The weapon’s operator activates the PLOS system and the user tracks the target for 3 to 6 seconds in the NLAW’s Trijicon Compact ACOG 2.5×20 sight before firing, the guidance system calculates the predicted flight path to the target to ensure a hit.

The number of NLAW being dispatched by the UK has not been confirmed although several flights of RAF C-17s were made overnight on 17th January, 2022. Footage released by the Ukrainian Ministry of Defence showing the arrival of the NLAWs enables us to estimate that each flight could have carried somewhere between 180 and 216 NLAWs.

A still from a Ukrainian MoD video showing the arrival of the NLAWs (source)

It isn’t clear just how many NLAW systems the UK has stockpiled but it is likely that as missile systems have a limited shelf-life that the older systems may have been transferred first. The terms of the agreement to transfer the NLAWs hasn’t been made public but it was confirmed small teams of British troops had accompanied the weapons to provide initial training to Ukrainian forces on how to use them. This is in line with Operation ORBITAL, the UK’s training mission to Ukraine which was established in 2015, following the illegal annexation of Crimea. Wallace was keen to stress that “this support is for short-range, and clearly defensive weapons capabilities; they are not strategic weapons and pose no threat to Russia. They are to use in self-defence and the UK personnel providing the early-stage training will return to the United Kingdom after completing it.”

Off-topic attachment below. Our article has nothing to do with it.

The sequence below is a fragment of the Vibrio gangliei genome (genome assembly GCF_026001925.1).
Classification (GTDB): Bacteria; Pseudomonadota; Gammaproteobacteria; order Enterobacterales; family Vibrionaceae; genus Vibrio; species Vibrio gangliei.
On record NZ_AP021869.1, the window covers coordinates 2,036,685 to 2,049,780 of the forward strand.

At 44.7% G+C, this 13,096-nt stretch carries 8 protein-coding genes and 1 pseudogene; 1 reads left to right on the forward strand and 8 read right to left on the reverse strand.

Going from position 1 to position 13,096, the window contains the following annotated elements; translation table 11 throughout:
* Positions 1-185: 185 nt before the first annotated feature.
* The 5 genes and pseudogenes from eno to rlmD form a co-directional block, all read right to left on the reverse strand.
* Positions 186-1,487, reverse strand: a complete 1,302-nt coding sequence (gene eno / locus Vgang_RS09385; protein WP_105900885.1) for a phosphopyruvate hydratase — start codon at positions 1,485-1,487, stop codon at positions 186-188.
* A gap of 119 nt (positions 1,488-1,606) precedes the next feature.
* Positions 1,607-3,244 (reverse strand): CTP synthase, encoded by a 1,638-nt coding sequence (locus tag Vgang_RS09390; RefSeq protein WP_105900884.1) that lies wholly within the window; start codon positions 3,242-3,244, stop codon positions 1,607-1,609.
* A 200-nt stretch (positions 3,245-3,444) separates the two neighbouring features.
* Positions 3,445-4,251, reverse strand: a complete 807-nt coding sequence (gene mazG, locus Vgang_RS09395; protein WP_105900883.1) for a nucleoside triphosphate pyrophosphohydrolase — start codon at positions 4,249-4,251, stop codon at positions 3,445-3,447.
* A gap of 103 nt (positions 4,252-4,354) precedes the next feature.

As of the time of writing more than 10 flights have been observed carrying military equipment from the UK. It is estimated that some 2,000 NLAW have been transfered. This was tacitly confirmed by remarks made by Wallace to the press.

A Ukraine MoD photo showing a training session on NLAW being delivered by members of the OP Orbital training team. (Ukraine MoD)